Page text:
• Eric

    Thank you for the info. I will be sending out my novel within the next few months. I am excited that there is still interest in Southern fiction.

  • I was born in the south, but grew up in the north. I always thought I had the best of both worlds, but according to my friends in Ga I was a transplanted Yankee. My novels are set in SC, NC, Texas, PA, and New York. And if I don’t start writing faster, I’m going to be a one-book wonder.
    Thank you, Chuck, for all your writing posts. They have been a tremendous help.

  • Tamara A Tabel

    Thanks, Chuck, for pulling this list together. The timing couldn’t be better! I just completed my novel set in Mississippi in 1918. I hope one of these fine agents might be interested. In fact, Carly Watters and Laura Bradford were already on my list. So enjoy all the great insight and hints.

  • Thanks for the list. All I need now is a good definition for Southern fiction.

  • Mike Jamison

    Thanks Chuck, as always, for your query alerts. I eat grits and liver-mush, occasionally shout out ‘y’all’, and expect a peck on the cheek and not a bowl of white powdery substance when I say ‘gimme some sugar.’ And I live in Florida so I guess my manuscript passes for Southern Fiction.

  • Shucks, Chuck. I usually like this ratio of women to men, but I wonder if there is room for a Southern rascal with a good heart? It’s a mystery for me!

  • Gina

    Thanks for the list!! Born, raised, and have lived in Savannah my whole life. Currently self-editing my first, just completed, novel manuscript set in Savannah. I plan to self-publish, but now, thanks to your list, I’m contemplating finding an agent toward traditional publishing first. BTW… I detest clowns, and love the idea behind your book “When Clowns Attack.” I’ve tried warning people of the danger of clowns, maybe with your help, they’ll now listen!! Best regards….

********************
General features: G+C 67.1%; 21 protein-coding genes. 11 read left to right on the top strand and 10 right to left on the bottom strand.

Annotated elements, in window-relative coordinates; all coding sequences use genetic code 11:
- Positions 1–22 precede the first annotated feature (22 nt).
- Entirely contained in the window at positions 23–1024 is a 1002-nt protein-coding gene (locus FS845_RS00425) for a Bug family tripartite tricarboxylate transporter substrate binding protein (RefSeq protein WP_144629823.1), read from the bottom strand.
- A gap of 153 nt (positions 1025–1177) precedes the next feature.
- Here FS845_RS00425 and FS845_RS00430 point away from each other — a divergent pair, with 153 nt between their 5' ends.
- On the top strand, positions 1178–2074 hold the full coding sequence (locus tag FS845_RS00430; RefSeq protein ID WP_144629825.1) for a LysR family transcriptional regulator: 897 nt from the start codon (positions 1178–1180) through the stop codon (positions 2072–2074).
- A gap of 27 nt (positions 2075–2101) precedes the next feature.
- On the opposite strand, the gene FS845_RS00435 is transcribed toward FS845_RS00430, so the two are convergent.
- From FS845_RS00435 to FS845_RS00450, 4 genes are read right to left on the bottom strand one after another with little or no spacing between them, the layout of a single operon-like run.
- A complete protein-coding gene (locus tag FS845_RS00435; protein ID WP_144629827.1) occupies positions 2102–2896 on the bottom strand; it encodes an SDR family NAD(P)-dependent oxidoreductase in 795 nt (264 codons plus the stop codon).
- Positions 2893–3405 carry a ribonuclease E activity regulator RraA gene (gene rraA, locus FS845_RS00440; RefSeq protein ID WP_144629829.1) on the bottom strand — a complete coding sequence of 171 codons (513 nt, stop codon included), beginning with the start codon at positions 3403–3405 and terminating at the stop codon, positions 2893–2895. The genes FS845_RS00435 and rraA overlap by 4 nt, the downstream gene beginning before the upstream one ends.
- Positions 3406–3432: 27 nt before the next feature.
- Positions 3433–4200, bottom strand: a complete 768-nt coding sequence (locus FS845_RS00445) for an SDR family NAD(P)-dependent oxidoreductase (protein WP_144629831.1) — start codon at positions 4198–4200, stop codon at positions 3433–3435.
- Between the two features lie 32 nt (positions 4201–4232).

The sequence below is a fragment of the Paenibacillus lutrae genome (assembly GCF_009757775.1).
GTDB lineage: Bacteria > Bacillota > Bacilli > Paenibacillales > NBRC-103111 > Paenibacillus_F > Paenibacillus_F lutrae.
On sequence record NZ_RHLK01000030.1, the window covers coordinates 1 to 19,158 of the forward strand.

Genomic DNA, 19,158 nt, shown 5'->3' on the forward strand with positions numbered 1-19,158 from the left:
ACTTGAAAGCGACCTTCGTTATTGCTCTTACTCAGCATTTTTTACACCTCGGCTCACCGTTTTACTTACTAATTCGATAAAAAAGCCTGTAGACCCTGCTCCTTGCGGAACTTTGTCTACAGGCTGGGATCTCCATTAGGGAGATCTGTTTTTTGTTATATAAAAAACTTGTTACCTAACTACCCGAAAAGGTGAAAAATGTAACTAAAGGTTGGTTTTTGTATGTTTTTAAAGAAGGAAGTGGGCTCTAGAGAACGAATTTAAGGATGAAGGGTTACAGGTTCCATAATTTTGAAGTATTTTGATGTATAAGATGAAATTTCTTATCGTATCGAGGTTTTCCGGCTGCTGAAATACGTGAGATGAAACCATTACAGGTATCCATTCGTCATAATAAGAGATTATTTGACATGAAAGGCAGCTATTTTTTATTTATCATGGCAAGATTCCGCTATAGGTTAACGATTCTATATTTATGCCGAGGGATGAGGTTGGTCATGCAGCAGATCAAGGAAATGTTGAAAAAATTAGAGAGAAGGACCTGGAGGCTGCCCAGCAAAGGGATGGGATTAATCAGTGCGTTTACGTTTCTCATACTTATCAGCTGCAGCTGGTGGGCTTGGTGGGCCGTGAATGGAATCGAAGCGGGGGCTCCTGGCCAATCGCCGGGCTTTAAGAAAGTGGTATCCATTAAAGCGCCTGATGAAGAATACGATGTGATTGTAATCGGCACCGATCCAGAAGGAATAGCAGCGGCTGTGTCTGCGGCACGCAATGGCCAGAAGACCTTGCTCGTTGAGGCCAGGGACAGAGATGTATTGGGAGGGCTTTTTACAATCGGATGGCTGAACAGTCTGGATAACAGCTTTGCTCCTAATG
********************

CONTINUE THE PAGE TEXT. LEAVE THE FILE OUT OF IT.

• Thanks, Chuck! I really needed this list. You’ve made life easier for me. I can’t seem to write anything BUT southern. Write what you know, they say….

  • Frances J Pearce

    Great list! Thank you, Chuck.

  • Bradley C. Byers

    Thanks for a great list of agents. Let’s see–author was executive editor of Southern Living Magazine, novel opens with a Texan on sabbatical in Switzerland but is based on a girl/woman’s struggles with the lifetime influence of the Southern Baptist church and set in real locations in Wichita Falls, Austin, Tyler, and Waco, Texas, Mobile, Alabama and Tulsa, OK. I think my literary novel “What’s Meant to Be” just might qualify as southern. So, perhaps I should submit..